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Reportedly agreed to sign LHP Scott Downs to a one year, $3.75 million contract with a vesting option for 2015. [12/19]

I said on Effectively Wild on Wednesday that I liked the moves Rick Hahn had made since midseason—trading for Avisail Garcia, Adam Eaton, and Matt Davidson, signing Felipe Paulino and Ronald Belisario, and so on. That list of sensible acquisitions got a little longer on Thursday, when the White Sox signed Scott Downs. In Belisario and now Downs, Hahn has added two of the top six relievers in groundball rate last season (min. 40 IP), without guaranteeing either a second year or more than $4 million for the first. (Downs’ vesting option includes a $250K buyout.)

The lefty made a late transition to the bullpen; through his age-30 season, he owned a 4.80 ERA in 334 frames split between the rotation and relief, with a 5.35 ERA in 50 starts. But since 2007, his first season spent exclusively in the pen, he’s been one of baseball’s most reliable relievers, posting a 2.33 ERA in 447 games. As a left-handed, soft-tossing sinkerballer, he’s not the type to get saves, but only two relievers have pitched at least 40 innings in each of the last six seasons without once having an ERA higher than 3.15: Downs, and Jonathan Papelbon.

Downs is death on lefties, whom he’s held to a .209 TAv over the past seven seasons. From 2007-11, he was tough on right-handers, too, limiting them to a .234/.300/.326 line. Over the past two seasons, though, right-handers have hit him harder, perhaps because he’s all but abandoned his best weapons against them, shelving his four-seamer and slider and reducing his curveball usage in favor of an ever-rising sinker rate.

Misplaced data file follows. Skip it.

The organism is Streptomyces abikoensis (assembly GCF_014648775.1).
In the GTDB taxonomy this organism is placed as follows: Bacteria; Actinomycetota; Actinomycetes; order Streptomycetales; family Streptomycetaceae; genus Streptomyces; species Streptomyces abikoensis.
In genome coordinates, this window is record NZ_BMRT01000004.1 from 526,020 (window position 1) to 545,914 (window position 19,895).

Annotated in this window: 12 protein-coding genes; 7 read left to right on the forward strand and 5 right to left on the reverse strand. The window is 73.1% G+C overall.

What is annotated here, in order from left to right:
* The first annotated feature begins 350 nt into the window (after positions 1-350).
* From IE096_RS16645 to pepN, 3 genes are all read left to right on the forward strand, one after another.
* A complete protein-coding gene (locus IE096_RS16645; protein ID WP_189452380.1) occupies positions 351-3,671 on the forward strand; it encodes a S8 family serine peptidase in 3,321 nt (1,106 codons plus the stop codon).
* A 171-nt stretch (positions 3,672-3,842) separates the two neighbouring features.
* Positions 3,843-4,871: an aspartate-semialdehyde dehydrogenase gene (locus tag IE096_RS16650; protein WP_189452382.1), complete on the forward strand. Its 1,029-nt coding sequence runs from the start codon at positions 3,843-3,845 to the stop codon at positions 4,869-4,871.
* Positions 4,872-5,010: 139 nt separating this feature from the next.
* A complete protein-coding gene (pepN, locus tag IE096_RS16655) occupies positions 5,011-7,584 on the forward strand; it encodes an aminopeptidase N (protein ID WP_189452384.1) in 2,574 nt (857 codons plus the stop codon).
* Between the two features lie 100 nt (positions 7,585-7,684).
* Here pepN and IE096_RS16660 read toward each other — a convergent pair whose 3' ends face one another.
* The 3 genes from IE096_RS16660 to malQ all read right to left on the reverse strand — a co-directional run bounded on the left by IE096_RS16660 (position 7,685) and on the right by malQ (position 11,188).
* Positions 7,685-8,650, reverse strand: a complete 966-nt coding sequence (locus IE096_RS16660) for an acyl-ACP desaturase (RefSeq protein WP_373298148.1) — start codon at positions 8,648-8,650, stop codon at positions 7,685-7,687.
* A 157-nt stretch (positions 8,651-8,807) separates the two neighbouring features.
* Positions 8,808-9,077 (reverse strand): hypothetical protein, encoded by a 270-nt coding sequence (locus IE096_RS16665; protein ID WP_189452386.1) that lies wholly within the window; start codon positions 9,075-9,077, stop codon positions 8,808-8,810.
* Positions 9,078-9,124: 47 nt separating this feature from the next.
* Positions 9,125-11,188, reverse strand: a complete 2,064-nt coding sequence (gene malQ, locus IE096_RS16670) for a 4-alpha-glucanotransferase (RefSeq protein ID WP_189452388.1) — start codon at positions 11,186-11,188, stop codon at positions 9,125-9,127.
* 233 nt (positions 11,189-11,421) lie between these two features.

Downs’ workload has lightened as he’s aged, and he’s lost a little velocity, but he has been healthy. As I wrote when the Braves acquired him last July,

Aside from a shoulder strain that cost him 20 games [in 2012], his DL entries look like flukes: a 2009 sprained toe suffered as he pushed out of the batter’s box in his only plate appearance since his days as an NL starter, a 2011 gastrointestinal virus, and a fractured toe that he stubbed while playing with his kids in casual footwear. (“We’ve all worn flip-flops,” Mike Scioscia said at the time, “and we know things can happen.”)

Downs probably shouldn’t face as many opposite-handed hitters as he did from 2012-13, but he’s not a bad bet against a right-handed groundball hitter with a man on first base. After trading Matt Thornton, the Sox lacked a lefty other than Charles Leesman (a recently converted starter/groundball guy who’s hoping to have a Downs-like second life as a reliever), so Downs checks that obligatory box. He also fits the batted-ball mold that the Sox seem to be targeting. All seven of the top arms on Chicago’s bullpen depth chart—Belisario, Downs, Leesman, Daniel Webb, Donnie Veal, Matt Lindstrom, and Nate Jones, as well as Jake Petricka—had groundball rates north of 50 percent last season. The Sox have a strong defensive middle infield, but they’re only okay at the corners, so it’s not as if they’re going to gobble up those grounders at an extraordinary rate. Still, it can’t be a bad idea to keep the ball out of the air in the best non-Coors park in which to hit homers.

There’s nothing brilliant or Moneyball about paying $4 million for a soon-to-be-38-year-old setup man, but signing the consistent, durable Downs to a short-term deal was a safe solution for the Sox. Much safer than, say, paying many more millions to bring back Boone Logan.

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Reportedly signed C-R Kurt Suzuki to a one-year deal worth $2.75 million. [12/20]

Terry Ryan's hunt for a veteran catcher has persisted throughout the winter. He expressed interest in A.J. Pierzynski and Jarrod Saltalamacchia, but they expressed more interest in joining the Red Sox and Marlins, respectively. By the time those decisions were made, the once-flooded catching market had dried up, leaving Ryan to pick among vanilla veterans. In the end, they chose Suzuki, who will make most of the starts until Josmil Pinto takes over.

Suzuki, now 30, has spent the past two seasons bouncing between the Athletics and Nationals as part of their joint-custody agreement. Alas, the cross-country flights have impacted Suzuki's bat to the point where he's hit .234/.282/.332 along the way. Though he receives high marks for his blocking and leadership abilities, he's not a great defender, rating poorly as a receiver. Overall, he has a limited ability to add value. But that's okay, since all the Twins needed was an upgrade over Eric Fryer and Chris Herrmann. Suzuki gives them that, even if he isn't sexy. —R.J. Anderson

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